The Black Keys
El Camino


3.5
great

Review

by Rudy K. STAFF
November 29th, 2011 | 213 replies


Release Date: 2011 | Tracklist

Review Summary: "I got a love that keeps me waiting."

The Black Keys indulge in a clever little bit of wordplay on their newest album, juxtaposing the image of a vehicle with the words “El Camino,” simultaneously connecting an album of virile, red-blooded rock with that rugged, high-horsepower Chevrolet pick-up. Of course, El Camino has nothing to do with the car; the minivan on the cover is the car that Dan Auerbach and Patrick Carney originally toured around in, and “El Camino” is simply Spanish for “the road.” It effectively paints their seventh album in two lights: a very pertinent description of the record’s sound and a commentary on how far the Black Keys have come as a band since that minivan. Make no mistake – El Camino is a victory lap through and through, reveling in the tight rock classicism of its creators and lurching through all the many tales of women scorned and cheers lifted.

After last year’s unexpected critical and commercial smash in Brothers, the Black Keys could have easily coasted off the returns for a couple years, milked the festival circuit, and just reaped the benefits of finally making it to the top after years of being unfairly lumped in as the White Stripes’ little brothers. Instead, they recruit Danger Mouse, who produced the ubiquitous “Tighten Up,” and kick out another taut set of pop-rock tunes, nearly all of which could stand toe to toe with “Tighten Up” in a quest to give publishing companies worldwide early Christmas presents. Take “Lonely Boy,” whose fuzzed-out guitar lick and romping drums buttress a chorus absolutely primal in its catchiness. Although I prefer the off-kilter rhythm of “Tighten Up,” “Lonely Boy” is, simply put, the Black Keys doing what they were put on Earth to do – turning the amps up to 11 and paying homage to a brand of shit-kicking rock ‘n roll that took subtlety to a nice seafood dinner and never called her again. Throughout El Camino the influences change, but the Black Keys personality dominates. The ‘sunny harmonizing on the ‘60s California rock of “Dead And Gone;” the Cheap Trick-esque power-pop of “Sister;” the fist-pumping cock rock on “Gold On The Ceiling;” it’s still quintessential Black Keys, yet distilled down to a fiery, primitive essence. Workmanlike guitar rock with a melodic punch, featuring lyrics about industrious prostitutes and the joys of being your own man – this is the Black Keys at their core, and it’s both inherently vital and incredibly simple.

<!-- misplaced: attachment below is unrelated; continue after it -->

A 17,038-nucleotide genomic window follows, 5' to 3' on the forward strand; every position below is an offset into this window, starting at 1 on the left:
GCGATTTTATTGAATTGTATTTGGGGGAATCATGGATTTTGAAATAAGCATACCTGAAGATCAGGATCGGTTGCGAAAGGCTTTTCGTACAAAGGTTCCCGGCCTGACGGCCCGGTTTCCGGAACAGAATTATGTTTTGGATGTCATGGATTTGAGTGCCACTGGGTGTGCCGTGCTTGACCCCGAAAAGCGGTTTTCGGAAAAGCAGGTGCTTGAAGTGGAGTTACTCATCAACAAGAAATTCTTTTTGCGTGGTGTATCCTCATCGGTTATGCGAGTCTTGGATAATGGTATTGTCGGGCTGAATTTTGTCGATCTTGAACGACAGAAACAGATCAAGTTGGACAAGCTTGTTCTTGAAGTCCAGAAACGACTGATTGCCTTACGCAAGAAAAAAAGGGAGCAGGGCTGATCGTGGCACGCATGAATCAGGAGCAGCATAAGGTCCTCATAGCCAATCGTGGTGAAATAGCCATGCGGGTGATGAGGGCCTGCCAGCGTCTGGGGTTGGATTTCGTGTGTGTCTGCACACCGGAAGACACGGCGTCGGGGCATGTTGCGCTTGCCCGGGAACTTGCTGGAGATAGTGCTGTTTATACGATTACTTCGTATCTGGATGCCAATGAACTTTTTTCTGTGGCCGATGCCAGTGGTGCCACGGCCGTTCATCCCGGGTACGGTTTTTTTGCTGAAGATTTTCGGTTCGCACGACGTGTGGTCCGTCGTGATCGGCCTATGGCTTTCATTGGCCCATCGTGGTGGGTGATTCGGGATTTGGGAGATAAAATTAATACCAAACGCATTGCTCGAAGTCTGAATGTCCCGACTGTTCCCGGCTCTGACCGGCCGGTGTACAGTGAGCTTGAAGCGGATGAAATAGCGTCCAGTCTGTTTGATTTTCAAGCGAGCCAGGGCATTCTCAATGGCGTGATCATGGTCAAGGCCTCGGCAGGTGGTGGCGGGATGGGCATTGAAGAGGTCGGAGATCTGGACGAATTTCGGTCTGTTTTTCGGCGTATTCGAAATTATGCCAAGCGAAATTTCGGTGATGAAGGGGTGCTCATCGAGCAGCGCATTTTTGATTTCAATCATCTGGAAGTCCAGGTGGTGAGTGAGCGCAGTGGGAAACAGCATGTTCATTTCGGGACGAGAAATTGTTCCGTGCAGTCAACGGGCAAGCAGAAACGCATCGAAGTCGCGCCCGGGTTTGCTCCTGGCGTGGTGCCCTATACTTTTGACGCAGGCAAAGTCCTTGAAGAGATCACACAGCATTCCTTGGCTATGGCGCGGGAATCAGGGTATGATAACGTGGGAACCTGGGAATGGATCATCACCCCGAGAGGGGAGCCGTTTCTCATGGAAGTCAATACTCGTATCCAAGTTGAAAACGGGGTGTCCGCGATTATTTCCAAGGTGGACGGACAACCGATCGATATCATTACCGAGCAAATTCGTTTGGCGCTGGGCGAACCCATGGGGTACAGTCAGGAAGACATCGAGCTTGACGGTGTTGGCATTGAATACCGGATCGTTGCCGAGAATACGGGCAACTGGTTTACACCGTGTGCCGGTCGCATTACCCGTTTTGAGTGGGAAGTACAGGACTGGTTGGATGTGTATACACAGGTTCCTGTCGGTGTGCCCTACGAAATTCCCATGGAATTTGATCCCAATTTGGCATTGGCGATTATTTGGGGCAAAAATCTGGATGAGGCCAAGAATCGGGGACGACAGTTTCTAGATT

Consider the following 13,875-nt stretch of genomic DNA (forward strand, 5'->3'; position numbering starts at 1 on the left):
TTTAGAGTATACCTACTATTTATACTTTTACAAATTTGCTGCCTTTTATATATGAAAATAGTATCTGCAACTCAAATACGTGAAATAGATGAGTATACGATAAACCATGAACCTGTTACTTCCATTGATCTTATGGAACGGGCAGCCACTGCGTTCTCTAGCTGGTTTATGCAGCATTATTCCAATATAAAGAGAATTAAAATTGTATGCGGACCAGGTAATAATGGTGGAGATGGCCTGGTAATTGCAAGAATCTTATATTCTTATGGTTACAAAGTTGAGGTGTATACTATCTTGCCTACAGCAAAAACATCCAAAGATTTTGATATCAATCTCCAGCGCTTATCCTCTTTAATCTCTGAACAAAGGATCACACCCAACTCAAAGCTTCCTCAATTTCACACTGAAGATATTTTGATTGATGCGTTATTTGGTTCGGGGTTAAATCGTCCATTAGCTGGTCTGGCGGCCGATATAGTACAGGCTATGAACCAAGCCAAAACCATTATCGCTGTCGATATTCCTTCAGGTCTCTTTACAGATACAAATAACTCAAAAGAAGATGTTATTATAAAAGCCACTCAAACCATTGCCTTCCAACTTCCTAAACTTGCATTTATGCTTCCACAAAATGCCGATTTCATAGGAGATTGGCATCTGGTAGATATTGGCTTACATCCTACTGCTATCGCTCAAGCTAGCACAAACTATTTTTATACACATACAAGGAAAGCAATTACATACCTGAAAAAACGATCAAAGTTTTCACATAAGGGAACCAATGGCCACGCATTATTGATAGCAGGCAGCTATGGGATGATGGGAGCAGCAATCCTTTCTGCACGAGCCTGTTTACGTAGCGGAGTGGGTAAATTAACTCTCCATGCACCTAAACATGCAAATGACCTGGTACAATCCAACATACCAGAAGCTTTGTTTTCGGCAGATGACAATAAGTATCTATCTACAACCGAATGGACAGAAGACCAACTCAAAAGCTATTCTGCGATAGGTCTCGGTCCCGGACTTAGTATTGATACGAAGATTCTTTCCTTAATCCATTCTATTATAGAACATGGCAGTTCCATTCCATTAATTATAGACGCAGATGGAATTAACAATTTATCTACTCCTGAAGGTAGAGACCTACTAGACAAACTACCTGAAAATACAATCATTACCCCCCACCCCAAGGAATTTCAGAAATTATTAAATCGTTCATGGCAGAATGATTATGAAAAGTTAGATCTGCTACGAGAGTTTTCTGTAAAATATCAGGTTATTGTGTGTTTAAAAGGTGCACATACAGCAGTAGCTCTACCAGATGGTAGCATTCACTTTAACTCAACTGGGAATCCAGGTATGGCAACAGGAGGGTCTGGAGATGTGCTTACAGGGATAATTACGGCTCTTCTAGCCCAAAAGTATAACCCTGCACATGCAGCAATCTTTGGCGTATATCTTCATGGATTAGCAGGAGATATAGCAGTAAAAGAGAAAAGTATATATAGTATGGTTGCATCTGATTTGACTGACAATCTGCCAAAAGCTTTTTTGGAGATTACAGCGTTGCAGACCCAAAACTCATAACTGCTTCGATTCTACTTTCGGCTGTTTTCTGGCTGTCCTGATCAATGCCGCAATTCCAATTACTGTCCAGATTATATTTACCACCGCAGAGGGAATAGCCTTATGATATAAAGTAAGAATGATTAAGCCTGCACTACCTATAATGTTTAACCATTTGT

It’s shorter than Brothers, but it’s also almost too easy to digest in one sitting – the record’s unerring trajectory leads to some monotony at the tail end of things, and it lacks the layers that made Brothers such a rewarding listen. Even when “Little Black Submarines” promises a breather, with its lovely acoustic campfire vibe and a progression reminiscent of “Stairway to Heaven,” it’s just a fake-out before the massive drum fills and ragged guitar riff railroad any nuance out of the picture. Some might say this is a celebration of the Black Keys’ accomplishments, them throwing a party the only way they know how; others could see it as a disappointment after the adventurous sonic palette of Brothers and the ambitious, surprisingly potent Blakroc collaboration from 2009. I’m content to consider it their pat on their own back, a triumph of visceral over cerebral, all drum kicks to the gut and one-fingered salutes with rockabilly chords. Blues, garage, classic – call it what you want, but at its heart the sound remains the same. Is that trebly guitar solo at the end of “Nova Baby” necessary? Hell no, but it sure sounds awesome. El Camino is the draft beer and greasy burger you stop to get after knocking boots in the backroom of some sawdust-filled dive bar. Down and dirty, it grooves by on soulful power chords and Carney’s relentless hammering of his kit. Have too much, and you might get a little sick of it all. Have just enough, though, and man, is there anything better in the world than the best kind of junk food?